|Monitoring the conduct of a
According to Emanuel and colleagues (1), respect for potential and enrolled subjects comprises five elements: respecting participants' informational privacy interests; permitting participants to withdraw from the trial without penalty; providing enrolled participants with any new information that may affect their willingness to remain in the trial; monitoring participants' safety, particularly with respect to the occurrence of adverse events; and providing participants information about the outcome of the trial.
The checklist addresses two items that are necessary to fulfill this requirement for the ethical conduct of research: the trial monitoring plan and the means whereby the results of such monitoring will be made readily available to research ethics committees. Committees have obligations towards participants that are encompassed in the notion of continuing review (2), which is particularly important during the time participants are being recruited, research-related interventions are being applied, and interim results are collected and analyzed.
Because controlled trials typically involve multiple centers, each of which may recruit only a few participants, research ethics committees may not be able to acquire a contextually meaningful sense of the overall experience of trial participants. In industry-sponsored trials, committees may receive a large volume of unaggregated adverse event reports emanating from other centers, but be unable to determine their significance. Morse and colleagues (3) have reported on the deliberations of a group of professionals with expertise in various aspects of clinical trials, confirming the challenges committees face in the context of multicenter trials. They describe certain actions and requirements that should be fulfilled by the various parties involved in clinical trials, which are adapted and summarized in the following table.
The trial monitoring plan
The complexity and intensity of safety monitoring should be proportionate to the potential risks, and the number of participants and centers involved in the trial. Small, single-institutional trials in which anticipated risks associated with the trial-related interventions are limited (severity and frequency) may necessitate only a monitoring group consisting of the primary investigator, a statistician, and an individual independent of the trial, such as a member of the research ethics committee. The plan should declare when interval reports of aggregated data will be provided to the committee. This may be related to specified time intervals or the number of subjects enrolled.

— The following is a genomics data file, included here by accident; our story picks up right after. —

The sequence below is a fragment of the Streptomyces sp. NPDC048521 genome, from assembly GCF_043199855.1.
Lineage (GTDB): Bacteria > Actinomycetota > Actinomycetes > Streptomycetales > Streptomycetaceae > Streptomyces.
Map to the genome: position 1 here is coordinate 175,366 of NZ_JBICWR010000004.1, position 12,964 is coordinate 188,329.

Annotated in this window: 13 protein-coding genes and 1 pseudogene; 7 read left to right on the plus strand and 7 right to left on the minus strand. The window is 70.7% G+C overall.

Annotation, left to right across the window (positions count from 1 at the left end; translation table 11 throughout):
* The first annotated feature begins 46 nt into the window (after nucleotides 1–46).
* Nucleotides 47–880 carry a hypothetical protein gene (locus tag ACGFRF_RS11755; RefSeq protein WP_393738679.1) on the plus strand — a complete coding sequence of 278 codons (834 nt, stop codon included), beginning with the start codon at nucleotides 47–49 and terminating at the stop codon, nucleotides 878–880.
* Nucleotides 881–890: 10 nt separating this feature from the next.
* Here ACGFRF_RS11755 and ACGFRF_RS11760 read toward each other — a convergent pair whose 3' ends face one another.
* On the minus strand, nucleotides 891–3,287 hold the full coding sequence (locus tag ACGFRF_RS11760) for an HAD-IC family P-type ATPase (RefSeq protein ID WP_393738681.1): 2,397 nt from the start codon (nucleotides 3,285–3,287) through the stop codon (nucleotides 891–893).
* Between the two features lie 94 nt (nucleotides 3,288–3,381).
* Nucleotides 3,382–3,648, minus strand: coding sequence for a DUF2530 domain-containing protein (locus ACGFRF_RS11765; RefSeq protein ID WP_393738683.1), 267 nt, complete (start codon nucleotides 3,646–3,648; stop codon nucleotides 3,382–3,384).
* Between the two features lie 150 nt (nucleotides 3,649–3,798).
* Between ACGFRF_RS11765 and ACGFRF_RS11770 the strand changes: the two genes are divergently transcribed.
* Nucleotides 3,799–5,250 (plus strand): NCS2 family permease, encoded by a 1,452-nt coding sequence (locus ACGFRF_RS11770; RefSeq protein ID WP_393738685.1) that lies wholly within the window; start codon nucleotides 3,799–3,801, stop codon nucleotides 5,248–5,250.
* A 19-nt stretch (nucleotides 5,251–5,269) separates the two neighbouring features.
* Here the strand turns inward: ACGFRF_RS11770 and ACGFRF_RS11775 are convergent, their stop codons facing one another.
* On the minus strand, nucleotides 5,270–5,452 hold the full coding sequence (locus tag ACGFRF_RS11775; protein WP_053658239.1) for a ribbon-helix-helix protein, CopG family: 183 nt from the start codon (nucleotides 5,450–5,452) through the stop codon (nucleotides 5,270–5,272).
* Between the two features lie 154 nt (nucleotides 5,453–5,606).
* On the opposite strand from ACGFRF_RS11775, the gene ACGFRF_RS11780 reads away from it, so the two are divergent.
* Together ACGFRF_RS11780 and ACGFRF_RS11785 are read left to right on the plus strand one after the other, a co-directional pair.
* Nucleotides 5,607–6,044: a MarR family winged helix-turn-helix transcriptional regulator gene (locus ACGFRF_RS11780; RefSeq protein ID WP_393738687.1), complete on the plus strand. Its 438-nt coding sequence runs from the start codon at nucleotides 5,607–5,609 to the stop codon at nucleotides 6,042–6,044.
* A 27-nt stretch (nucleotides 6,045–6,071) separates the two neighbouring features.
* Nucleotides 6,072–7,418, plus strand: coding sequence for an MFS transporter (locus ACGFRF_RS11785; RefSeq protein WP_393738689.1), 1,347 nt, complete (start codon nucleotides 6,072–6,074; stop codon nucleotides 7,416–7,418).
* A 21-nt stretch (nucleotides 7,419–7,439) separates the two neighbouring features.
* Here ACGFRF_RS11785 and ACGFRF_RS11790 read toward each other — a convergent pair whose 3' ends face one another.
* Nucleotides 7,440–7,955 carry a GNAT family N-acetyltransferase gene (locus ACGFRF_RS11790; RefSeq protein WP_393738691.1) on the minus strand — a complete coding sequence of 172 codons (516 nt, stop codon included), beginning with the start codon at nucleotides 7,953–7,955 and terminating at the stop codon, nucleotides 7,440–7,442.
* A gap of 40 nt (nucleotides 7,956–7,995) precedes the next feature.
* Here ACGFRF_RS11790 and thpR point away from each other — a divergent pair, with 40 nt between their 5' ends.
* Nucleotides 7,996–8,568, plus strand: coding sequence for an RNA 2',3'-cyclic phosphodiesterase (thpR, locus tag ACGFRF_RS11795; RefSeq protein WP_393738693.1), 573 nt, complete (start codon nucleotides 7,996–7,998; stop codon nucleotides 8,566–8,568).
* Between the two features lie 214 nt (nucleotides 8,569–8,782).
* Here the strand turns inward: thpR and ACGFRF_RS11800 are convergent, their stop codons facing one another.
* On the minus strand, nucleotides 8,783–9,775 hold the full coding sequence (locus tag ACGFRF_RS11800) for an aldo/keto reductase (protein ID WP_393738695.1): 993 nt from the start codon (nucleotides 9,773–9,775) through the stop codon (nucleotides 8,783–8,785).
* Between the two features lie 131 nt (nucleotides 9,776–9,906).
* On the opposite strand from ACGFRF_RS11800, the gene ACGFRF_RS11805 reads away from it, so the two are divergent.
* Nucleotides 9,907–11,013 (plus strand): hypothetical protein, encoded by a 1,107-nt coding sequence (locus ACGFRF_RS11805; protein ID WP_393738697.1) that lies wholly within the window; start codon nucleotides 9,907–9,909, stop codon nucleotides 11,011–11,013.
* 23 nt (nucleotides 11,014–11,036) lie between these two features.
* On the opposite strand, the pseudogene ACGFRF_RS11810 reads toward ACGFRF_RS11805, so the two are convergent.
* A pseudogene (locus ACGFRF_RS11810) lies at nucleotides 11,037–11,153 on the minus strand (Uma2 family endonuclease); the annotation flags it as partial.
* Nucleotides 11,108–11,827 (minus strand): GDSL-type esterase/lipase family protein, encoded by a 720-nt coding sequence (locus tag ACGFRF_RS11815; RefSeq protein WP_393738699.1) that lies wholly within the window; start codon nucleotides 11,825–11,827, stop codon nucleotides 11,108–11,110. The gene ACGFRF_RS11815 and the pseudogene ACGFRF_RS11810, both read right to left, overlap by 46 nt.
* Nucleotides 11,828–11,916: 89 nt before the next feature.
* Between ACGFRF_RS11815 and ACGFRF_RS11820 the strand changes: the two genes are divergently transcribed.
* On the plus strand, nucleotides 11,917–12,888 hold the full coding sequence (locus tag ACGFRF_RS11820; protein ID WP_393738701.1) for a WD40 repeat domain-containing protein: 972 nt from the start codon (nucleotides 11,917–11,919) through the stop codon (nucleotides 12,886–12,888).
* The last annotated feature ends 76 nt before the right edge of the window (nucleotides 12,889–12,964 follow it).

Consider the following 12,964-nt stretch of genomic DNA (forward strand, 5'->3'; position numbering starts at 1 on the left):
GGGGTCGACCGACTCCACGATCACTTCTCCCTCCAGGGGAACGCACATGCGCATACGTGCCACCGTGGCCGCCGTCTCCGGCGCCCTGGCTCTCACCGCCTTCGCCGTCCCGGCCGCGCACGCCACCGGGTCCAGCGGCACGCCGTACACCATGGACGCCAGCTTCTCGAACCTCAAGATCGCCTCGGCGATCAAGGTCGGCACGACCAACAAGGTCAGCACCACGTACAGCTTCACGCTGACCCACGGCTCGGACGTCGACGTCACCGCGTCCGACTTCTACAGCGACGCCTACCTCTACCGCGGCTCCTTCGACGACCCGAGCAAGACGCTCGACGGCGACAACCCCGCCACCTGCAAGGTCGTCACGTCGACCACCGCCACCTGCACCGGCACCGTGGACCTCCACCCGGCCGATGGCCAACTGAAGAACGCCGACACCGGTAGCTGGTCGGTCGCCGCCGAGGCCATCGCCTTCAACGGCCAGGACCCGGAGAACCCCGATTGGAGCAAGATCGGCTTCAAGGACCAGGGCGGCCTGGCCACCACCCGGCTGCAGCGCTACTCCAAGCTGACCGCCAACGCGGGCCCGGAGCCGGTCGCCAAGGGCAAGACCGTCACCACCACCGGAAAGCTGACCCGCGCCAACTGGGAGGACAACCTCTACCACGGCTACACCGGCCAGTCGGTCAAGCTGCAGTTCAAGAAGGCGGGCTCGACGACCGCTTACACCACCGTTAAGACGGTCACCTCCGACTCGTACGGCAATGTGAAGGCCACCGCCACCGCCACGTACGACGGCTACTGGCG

In the U.S., the F.D.A. requires the submission of Annual Reports from sponsors of drug trials conducted under an IND (Investigational New Drug) application (4). The reports must include summary information such as the number of subjects enrolled to date; the number of subjects withdrawn from the trial; a narrative or tabular summary showing the most frequent and most serious adverse experiences by body system; a list of subjects who died during the reporting interval, with the cause of death; and a list of subjects who dropped out during the course of the investigation in association with any adverse experience, whether or not thought to be drug related.
For trials conducted under an IND, the monitoring plan should include a provision for transmittal of this annual report, or equivalent report, to the committee at pre-specified intervals.
Because controlled trials vary substantially in nature and scope, there are no definitive indications for establishment of a DSMB. Factors that should be considered when deciding on the potential applicability for interim results monitoring include the nature of the outcomes evaluated; the likely temporal relationship between the occurrence of measured outcomes and the estimated time period during which subjects will be accrued for the trial; and the nature of the known risks associated with the research interventions. The application for research should elaborate on the applicability of a DSMB for the proposed trial. To this end, research ethics committees and investigators should reference a decision in relation to guidelines proposed by Cairns and colleagues (5), which are adapted and summarized in the table below.
When a DSMB is planned, certain information concerning its governance and monitoring plan should be provided in the application for research: the DSMB should be independent of the sponsor, and its members should not have any potentially disqualifying conflicts of interest in the outcome of the trial. Members with appropriate qualifications for defined roles should be chosen. The trial may be associated with more than one statistician, and they may be blinded or unblinded with respect to which outcomes are related to the arms of the trial. Guidance concerning this is available (6,7), and the choice for the proposed trial should be an informed one.